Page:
While in Florida for a quick mini vacation, I happened upon this article and the above amazing photo about the Bo Ssam at Momofuko in New York. I had tried back in November to reserve the infamous Bo Ssam for the family, but unfortunately they were booked solid. And at $200 a pop I was thrilled to see the recipe! And what was more fantastic then that, was reading how incredibly easy it is to make. To be honest, it seemed too good to be true.
I ventured out to Joongboo Market; which is the best Korean market in Chicago to get a few ingredients for the sauces. There was a fermented bean-and-chili paste (ssamjang), chili paste (kochujang), and Kimchi (fermented vegetables..usually cabbage). Here is a pic of what the two pastes looked like..it helped enormously to have found pictures on the internet beforehand, since everything is in Korean at the market.
On the way home I was heading to Whole Foods to pick up the pork. The recipe calls for a bone-in pork butt, which I had never seen before. I happened to randomly take another street and saw this…
HOME OF THE BEEF! PLASTIC COWS!! I felt like I was back in Florida at the local steak house. So of course I had to venture in and piled high in the case were bone-in pork butts. For a total of $15 I got a 6 pounder and Momofuko’s $200 meal was seeming better and better. I came home, mixed up 1 cup of Kosher salt with 1 cup of sugar, rubbed it on, and didn’t look at it until the next day.
Now here’s where the recipe was vauge..does one wash the rub off or not? I did. Right? Wrong? Who knows? Anyone out there make this with the rub on it?
Here’s a picture of it going into the oven…
The recipe called for a 8-10 lb pork butt and to cook it for 6 hours. I cooked mine for 5 hours and it probably could have went for another hour. One thing I’ve come to realize about roasting pork butts, no matter what the size, it is more like 8 hours in a normal oven.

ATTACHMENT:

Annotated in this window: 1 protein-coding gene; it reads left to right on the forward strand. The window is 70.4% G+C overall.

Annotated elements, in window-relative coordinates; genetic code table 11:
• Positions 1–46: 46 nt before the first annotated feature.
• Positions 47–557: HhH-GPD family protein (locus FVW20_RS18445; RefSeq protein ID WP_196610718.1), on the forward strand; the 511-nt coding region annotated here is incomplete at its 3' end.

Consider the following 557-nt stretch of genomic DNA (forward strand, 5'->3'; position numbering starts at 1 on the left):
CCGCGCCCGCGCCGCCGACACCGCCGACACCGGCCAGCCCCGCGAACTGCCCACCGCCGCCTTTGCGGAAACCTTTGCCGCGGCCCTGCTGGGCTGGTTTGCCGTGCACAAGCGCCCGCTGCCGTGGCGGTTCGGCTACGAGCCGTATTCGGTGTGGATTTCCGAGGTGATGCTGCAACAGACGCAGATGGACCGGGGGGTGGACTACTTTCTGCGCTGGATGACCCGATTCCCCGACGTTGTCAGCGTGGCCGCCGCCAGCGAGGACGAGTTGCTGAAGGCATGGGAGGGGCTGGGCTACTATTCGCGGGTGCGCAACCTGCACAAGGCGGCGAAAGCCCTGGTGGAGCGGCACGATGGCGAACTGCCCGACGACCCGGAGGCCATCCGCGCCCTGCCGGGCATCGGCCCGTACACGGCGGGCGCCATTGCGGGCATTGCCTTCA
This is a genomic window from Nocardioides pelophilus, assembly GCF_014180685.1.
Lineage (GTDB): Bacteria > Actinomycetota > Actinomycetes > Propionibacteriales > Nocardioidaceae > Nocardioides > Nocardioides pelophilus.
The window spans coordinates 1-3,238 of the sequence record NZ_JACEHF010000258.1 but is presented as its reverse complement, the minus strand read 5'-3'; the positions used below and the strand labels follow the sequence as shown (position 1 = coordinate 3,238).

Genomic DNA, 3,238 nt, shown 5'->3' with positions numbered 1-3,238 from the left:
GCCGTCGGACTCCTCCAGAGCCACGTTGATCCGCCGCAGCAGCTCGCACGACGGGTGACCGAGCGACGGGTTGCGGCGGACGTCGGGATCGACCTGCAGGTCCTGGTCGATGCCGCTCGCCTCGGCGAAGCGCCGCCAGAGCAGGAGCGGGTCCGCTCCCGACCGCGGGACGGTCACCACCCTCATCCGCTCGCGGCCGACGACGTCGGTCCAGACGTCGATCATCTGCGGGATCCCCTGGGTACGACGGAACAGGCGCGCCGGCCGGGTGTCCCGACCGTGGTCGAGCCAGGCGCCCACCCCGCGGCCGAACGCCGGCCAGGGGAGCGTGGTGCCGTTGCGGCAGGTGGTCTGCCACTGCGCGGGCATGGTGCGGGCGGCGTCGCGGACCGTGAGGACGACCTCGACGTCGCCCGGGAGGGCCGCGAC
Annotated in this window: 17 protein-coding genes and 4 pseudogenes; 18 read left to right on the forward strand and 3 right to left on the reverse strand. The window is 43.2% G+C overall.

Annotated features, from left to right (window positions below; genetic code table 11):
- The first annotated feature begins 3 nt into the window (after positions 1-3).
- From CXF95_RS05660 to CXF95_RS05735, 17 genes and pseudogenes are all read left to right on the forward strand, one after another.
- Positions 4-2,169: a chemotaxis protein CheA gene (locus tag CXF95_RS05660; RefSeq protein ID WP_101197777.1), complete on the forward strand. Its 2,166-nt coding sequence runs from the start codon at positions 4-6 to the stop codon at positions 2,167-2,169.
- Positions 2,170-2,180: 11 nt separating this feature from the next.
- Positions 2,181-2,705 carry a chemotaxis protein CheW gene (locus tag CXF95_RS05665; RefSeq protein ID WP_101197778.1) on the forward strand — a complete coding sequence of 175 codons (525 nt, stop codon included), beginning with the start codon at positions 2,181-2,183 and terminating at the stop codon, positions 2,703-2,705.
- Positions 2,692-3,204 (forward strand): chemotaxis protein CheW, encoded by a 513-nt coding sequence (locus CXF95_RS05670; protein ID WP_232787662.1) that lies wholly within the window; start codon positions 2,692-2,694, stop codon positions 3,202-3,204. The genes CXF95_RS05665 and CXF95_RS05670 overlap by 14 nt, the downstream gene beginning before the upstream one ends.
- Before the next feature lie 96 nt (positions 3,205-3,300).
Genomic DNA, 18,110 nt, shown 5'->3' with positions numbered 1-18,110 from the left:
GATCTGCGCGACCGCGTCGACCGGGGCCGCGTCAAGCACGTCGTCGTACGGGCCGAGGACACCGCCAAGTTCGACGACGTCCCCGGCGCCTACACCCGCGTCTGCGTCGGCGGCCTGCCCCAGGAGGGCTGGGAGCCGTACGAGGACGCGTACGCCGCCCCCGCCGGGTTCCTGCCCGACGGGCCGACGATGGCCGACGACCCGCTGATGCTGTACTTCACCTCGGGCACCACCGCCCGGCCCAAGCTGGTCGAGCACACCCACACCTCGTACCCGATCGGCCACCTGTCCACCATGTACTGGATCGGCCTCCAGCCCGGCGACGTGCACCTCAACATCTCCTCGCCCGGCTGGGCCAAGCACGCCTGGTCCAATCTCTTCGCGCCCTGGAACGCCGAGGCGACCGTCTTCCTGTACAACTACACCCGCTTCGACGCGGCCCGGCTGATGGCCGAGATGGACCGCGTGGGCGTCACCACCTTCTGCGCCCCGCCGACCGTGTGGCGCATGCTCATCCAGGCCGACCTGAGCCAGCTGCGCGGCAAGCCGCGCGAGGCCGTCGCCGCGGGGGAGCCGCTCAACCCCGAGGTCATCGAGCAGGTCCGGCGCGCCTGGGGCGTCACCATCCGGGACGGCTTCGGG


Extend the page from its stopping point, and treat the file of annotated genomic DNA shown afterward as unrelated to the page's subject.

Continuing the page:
The end result…worth every long hour waiting for it to cook. The sides were so easy to make and the pork was out of this world. I was blown away by how easy and painless this A-rated meal was to put together.
The perfect meal for a cold winter day.
Momofuko Bo Ssam
1 whole bone-in pork butt or picnic ham (8 to 10 pounds)
1 cup white sugar
1 cup plus 1 tablespoon kosher salt
7 tablespoons brown sugar
2½ cups thinly sliced scallions, both green and white parts
½ cup peeled, minced fresh ginger
¼ cup neutral oil (like grapeseed)
1½ teaspoons light soy sauce
1 scant teaspoon sherry vinegar
½ teaspoon kosher salt, or to taste
2 tablespoons fermented bean-and- chili paste (ssamjang, available in many Asian markets, and online)
1 tablespoon chili paste (kochujang, available in many Asian markets, and online)
½ cup sherry vinegar
½ cup neutral oil (like grapeseed)
2 cups plain white rice, cooked
3 heads bibb lettuce, leaves separated, washed and dried
1 dozen or more fresh oysters (optional)
Kimchi (available in many Asian markets, and online).
1. Place the pork in a large, shallow bowl. Mix the white sugar and 1 cup of the salt together in another bowl, then rub the mixture all over the meat. Cover it with plastic wrap and place in the refrigerator for at least 6 hours, or overnight.
2. When you’re ready to cook, heat oven to 300. Remove pork from refrigerator and discard any juices. Place the pork in a roasting pan and set in the oven and cook for approximately 6 hours, or until it collapses, yielding easily to the tines of a fork. (After the first hour, baste hourly with pan juices.) At this point, you may remove the meat from the oven and allow it to rest for up to an hour.
3. Meanwhile, make the ginger-scallion sauce. In a large bowl, combine the scallions with the rest of the ingredients. Mix well and taste, adding salt if needed.
4. Make the ssam sauce. In a medium bowl, combine the chili pastes with the vinegar and oil, and mix well.
5. Prepare rice, wash lettuce and, if using, shuck the oysters. Put kimchi and sauces into serving bowls.
6. When your accompaniments are prepared and you are ready to serve the food, turn oven to 500. In a small bowl, stir together the remaining tablespoon of salt with the brown sugar. Rub this mixture all over the cooked pork. Place in oven for approximately 10 to 15 minutes, or until a dark caramel crust has developed on the meat. Serve hot, with the accompaniments.